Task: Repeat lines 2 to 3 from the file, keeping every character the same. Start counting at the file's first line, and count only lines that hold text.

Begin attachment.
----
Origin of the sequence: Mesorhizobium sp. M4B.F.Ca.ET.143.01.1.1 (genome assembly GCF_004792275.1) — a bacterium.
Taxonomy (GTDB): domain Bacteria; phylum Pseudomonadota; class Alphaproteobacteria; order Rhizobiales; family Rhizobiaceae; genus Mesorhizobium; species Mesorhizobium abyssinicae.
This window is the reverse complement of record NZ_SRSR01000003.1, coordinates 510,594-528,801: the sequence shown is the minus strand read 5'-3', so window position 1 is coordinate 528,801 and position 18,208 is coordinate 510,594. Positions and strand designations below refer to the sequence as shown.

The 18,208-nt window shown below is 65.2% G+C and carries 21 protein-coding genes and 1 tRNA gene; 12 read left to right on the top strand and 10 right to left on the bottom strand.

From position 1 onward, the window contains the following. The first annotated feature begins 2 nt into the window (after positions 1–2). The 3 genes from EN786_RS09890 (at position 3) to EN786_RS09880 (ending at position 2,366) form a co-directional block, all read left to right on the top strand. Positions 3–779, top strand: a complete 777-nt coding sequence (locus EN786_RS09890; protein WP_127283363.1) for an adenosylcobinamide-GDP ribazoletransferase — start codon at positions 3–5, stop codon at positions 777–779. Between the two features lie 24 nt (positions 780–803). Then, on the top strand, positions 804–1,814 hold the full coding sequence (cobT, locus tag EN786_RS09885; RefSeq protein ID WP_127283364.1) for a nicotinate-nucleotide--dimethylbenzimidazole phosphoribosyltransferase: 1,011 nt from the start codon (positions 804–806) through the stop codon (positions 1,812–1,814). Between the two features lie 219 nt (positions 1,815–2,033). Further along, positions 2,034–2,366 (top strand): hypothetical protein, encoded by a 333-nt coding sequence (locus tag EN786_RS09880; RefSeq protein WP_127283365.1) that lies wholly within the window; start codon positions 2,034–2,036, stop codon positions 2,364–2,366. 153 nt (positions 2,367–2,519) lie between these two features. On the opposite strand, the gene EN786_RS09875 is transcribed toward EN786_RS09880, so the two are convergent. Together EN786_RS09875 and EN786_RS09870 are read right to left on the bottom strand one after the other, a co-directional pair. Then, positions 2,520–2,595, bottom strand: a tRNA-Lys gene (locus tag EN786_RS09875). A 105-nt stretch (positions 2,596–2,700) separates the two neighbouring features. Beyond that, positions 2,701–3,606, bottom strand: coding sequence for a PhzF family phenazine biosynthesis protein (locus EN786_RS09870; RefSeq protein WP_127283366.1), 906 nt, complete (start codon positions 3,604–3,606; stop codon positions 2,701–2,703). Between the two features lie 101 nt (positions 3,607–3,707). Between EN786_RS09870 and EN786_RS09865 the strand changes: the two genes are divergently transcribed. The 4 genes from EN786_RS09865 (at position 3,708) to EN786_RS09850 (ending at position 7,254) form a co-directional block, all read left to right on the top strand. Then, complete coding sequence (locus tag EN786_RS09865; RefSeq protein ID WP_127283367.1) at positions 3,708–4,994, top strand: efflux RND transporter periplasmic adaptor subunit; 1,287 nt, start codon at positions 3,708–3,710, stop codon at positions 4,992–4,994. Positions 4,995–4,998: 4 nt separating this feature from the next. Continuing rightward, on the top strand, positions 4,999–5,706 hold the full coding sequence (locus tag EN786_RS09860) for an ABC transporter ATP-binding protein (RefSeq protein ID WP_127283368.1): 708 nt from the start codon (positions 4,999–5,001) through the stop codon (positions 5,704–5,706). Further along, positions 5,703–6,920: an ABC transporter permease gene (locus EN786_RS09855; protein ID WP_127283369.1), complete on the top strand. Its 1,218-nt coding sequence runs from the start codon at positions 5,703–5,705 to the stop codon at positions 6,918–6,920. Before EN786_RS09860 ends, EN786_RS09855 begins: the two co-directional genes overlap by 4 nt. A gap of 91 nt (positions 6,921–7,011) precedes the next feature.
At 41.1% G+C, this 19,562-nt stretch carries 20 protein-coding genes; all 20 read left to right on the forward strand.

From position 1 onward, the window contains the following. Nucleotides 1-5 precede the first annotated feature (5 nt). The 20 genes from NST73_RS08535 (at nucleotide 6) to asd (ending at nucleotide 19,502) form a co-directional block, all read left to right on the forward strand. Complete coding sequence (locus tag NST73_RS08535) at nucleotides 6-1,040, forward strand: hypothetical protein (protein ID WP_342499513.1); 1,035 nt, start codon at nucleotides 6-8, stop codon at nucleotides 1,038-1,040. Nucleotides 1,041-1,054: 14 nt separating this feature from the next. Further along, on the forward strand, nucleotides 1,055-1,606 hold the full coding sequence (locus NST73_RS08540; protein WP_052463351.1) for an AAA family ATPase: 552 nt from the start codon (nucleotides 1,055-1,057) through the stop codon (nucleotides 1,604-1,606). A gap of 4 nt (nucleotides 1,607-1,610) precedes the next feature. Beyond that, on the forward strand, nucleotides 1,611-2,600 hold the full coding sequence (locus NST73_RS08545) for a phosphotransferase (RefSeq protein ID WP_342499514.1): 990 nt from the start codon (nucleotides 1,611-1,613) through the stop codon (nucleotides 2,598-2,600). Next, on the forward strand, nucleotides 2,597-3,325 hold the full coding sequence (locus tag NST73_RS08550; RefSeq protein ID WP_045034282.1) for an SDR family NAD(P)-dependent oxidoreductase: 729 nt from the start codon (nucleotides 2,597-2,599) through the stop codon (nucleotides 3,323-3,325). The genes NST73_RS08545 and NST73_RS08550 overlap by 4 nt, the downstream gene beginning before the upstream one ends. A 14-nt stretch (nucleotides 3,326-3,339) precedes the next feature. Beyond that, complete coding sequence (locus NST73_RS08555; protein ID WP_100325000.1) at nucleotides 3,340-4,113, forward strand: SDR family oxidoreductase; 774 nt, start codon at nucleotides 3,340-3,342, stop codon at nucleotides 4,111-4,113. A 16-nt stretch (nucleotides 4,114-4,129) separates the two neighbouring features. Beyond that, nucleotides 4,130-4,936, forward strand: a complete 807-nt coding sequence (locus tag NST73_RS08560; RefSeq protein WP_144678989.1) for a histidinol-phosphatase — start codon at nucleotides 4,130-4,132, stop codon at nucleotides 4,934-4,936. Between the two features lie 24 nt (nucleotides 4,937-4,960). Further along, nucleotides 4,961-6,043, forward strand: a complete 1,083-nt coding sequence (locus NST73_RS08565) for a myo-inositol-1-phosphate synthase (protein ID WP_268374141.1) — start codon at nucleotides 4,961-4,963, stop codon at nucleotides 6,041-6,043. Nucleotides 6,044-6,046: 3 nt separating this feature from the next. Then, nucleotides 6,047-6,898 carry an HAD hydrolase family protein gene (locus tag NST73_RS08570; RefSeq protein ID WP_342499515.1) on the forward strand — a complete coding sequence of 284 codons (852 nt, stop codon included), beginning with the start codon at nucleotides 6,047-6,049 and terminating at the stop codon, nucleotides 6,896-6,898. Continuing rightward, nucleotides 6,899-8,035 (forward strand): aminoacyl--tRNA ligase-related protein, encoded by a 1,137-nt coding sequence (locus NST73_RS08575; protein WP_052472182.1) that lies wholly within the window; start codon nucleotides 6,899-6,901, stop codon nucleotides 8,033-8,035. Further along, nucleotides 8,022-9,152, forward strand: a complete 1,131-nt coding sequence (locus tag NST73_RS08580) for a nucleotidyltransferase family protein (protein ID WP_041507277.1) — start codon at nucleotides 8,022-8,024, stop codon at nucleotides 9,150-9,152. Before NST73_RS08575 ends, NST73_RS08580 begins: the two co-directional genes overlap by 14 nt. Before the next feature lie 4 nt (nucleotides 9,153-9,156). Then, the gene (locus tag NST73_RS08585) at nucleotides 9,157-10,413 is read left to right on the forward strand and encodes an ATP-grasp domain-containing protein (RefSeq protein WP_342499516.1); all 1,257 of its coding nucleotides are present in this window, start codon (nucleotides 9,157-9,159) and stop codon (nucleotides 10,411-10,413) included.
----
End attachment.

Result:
Taxonomy (GTDB): domain Bacteria; phylum Pseudomonadota; class Alphaproteobacteria; order Rhizobiales; family Rhizobiaceae; genus Mesorhizobium; species Mesorhizobium abyssinicae.
This window is the reverse complement of record NZ_SRSR01000003.1, coordinates 510,594-528,801: the sequence shown is the minus strand read 5'-3', so window position 1 is coordinate 528,801 and position 18,208 is coordinate 510,594. Positions and strand designations below refer to the sequence as shown.